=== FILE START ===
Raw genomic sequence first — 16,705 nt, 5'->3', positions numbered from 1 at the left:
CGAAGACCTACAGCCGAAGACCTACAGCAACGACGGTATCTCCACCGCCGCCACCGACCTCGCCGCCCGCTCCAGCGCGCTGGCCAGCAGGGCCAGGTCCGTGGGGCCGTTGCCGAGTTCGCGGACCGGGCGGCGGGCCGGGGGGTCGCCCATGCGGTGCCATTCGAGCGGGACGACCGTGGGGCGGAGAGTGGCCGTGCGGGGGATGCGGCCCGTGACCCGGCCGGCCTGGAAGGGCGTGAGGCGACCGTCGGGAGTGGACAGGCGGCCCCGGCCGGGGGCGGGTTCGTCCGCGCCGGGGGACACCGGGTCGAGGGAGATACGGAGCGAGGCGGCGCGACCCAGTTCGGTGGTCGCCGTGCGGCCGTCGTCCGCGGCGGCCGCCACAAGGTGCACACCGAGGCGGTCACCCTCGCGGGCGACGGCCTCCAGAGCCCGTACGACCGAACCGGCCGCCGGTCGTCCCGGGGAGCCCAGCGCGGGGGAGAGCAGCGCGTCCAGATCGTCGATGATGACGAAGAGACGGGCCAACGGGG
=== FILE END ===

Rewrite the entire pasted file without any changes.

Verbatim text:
Raw genomic sequence first — 16,705 nt, 5'->3', positions numbered from 1 at the left:
CGAAGACCTACAGCCGAAGACCTACAGCAACGACGGTATCTCCACCGCCGCCACCGACCTCGCCGCCCGCTCCAGCGCGCTGGCCAGCAGGGCCAGGTCCGTGGGGCCGTTGCCGAGTTCGCGGACCGGGCGGCGGGCCGGGGGGTCGCCCATGCGGTGCCATTCGAGCGGGACGACCGTGGGGCGGAGAGTGGCCGTGCGGGGGATGCGGCCCGTGACCCGGCCGGCCTGGAAGGGCGTGAGGCGACCGTCGGGAGTGGACAGGCGGCCCCGGCCGGGGGCGGGTTCGTCCGCGCCGGGGGACACCGGGTCGAGGGAGATACGGAGCGAGGCGGCGCGACCCAGTTCGGTGGTCGCCGTGCGGCCGTCGTCCGCGGCGGCCGCCACAAGGTGCACACCGAGGCGGTCACCCTCGCGGGCGACGGCCTCCAGAGCCCGTACGACCGAACCGGCCGCCGGTCGTCCCGGGGAGCCCAGCGCGGGGGAGAGCAGCGCGTCCAGATCGTCGATGATGACGAAGAGACGGGCCAACGGGG